UK banks call on other tech sectors to help fight proliferating APP fraud

The news: Authorized push payment (APP) fraud surged in the UK in 2021, according to UK Finance.

More on this: The trade group reported that £1.3 billion ($1.8 billion) was stolen through fraud and scams during 2021, up 39% from the previous year.

  • Of that, £730.4 million ($1 billion) was lost to unauthorized fraud schemes.
  • There were 195,996 incidents of APP scams, resulting in £583.2 million ($802 million) stolen.

Of the APP fraud cases, 40% came from scams in which fraudsters impersonated the UK National Health Service, banks, and other government departments. The scams were conducted via phone, texts, emails, and imposter websites.

What are banks doing? Currently there is no mandate for banks in the UK to reimburse APP fraud victims. But nine of the largest financial institutions in the country have signed a voluntary agreement for repayment put forth by the Lending Standards Board.

  • Only 47% of victims have been reimbursed for the 2021 losses through this voluntary scheme, according to UK Finance.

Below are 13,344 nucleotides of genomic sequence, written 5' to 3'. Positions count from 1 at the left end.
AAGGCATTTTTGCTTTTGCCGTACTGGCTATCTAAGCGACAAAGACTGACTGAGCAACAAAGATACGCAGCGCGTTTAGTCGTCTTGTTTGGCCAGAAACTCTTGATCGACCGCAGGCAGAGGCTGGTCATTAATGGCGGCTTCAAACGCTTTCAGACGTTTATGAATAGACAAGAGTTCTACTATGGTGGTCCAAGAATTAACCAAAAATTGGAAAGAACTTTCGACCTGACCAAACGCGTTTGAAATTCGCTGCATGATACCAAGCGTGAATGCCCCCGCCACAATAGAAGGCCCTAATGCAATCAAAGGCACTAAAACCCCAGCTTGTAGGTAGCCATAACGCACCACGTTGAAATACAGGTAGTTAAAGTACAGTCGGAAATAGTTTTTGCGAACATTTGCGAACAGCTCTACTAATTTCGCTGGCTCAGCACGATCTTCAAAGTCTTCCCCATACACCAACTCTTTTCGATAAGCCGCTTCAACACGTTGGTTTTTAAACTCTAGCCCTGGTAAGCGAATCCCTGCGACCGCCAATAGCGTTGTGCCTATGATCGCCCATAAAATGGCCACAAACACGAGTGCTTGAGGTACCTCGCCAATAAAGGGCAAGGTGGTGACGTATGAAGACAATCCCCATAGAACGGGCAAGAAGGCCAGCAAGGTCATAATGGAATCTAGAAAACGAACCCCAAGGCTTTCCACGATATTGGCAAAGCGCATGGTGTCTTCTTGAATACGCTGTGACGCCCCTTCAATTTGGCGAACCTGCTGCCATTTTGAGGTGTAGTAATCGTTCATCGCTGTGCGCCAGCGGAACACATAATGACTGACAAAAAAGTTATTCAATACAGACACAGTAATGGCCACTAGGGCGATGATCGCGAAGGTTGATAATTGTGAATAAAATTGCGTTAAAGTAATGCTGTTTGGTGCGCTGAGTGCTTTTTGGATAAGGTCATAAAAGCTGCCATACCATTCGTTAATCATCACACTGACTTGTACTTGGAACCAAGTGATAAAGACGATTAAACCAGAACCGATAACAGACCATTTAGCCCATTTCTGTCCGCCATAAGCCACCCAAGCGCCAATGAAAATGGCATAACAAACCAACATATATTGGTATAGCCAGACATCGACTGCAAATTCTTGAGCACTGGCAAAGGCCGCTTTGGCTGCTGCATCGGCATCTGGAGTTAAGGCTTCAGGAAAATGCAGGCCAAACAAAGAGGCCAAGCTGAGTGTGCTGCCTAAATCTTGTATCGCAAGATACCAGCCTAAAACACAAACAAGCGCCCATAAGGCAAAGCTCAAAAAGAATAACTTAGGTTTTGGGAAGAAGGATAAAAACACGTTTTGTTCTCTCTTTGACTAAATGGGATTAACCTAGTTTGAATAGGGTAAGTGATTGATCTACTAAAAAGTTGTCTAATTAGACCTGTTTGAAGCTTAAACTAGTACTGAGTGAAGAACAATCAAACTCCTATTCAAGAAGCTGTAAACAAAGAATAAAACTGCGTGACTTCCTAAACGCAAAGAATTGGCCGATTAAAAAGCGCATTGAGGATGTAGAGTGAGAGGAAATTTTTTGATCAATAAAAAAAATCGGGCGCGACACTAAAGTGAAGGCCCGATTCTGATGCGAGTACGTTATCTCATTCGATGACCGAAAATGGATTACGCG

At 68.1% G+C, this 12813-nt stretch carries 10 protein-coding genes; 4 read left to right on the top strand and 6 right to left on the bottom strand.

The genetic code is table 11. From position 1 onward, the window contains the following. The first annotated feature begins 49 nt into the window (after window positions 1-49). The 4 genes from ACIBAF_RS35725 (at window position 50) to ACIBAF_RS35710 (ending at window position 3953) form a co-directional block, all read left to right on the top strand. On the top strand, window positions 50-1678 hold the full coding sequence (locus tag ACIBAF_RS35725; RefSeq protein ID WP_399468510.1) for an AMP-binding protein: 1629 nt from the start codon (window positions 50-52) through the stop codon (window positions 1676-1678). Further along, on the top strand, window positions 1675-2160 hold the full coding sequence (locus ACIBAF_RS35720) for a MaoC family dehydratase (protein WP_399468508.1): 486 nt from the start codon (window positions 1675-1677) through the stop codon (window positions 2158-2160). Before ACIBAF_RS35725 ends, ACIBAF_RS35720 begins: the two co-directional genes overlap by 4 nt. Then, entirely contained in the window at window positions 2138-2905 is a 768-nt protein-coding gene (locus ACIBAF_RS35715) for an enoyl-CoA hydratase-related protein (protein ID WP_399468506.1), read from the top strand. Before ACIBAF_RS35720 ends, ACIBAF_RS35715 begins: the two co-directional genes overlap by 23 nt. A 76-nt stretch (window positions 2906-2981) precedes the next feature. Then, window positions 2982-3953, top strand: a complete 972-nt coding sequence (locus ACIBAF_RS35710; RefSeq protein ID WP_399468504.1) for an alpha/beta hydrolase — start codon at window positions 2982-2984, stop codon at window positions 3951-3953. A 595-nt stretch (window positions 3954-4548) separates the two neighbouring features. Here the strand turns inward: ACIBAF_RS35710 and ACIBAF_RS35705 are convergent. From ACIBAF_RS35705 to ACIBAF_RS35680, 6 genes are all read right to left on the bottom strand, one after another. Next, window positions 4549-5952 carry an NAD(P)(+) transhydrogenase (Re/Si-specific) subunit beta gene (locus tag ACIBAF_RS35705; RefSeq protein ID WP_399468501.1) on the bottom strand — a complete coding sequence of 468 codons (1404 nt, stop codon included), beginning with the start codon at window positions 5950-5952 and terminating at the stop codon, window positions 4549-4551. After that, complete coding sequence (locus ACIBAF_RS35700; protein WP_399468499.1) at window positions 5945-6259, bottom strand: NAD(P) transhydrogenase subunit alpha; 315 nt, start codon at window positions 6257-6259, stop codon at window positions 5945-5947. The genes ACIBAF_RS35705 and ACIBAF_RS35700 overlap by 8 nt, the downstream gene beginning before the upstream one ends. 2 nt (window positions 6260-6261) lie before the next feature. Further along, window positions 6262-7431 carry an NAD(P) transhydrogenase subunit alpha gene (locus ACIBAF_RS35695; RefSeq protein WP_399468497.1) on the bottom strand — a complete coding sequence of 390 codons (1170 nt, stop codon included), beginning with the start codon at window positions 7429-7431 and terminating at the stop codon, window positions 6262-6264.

Banks are also able to join a program called “159,” in which banking customers can hang up on any call from an entity claiming to be their banking institution and then dial “159” to directly reach their bank to verify the caller.

What’s the government doing? The rampant rise of APP fraud in the UK is causing regulators to reassess how banks are handling these cases.

  • In May, the Queen’s Speech introduced the Financial Services and Markets Bill, which would require banks to reimburse victims of APP fraud.
  • The forthcoming Economic Crime and Corporate Transparency Bill is expected to give the government more control over information sharing and the process of tracking stolen funds.
  • The country has also launched the “Take Five to Stop Fraud” campaign, which provides citizens with advice and education on how to handle scam attempts made through e-mail, online, or phone.

The big takeaway: APP scams are reaching alarming levels, and fraudsters are taking ever more sly approaches. One major struggle in addressing the schemes is that attacks often occur outside of the banking infrastructure. With fintech revolutionizing how people use money, more bad actors are able to use other technology platforms to infiltrate users’ bank accounts online. To nip APP fraud schemes in the bud, banks are calling on broader technology sectors to come together to educate their users on these tactics, to provide opportunities for customers to verify the people and programs with which they interact, and to identify fraudsters earlier in the process.

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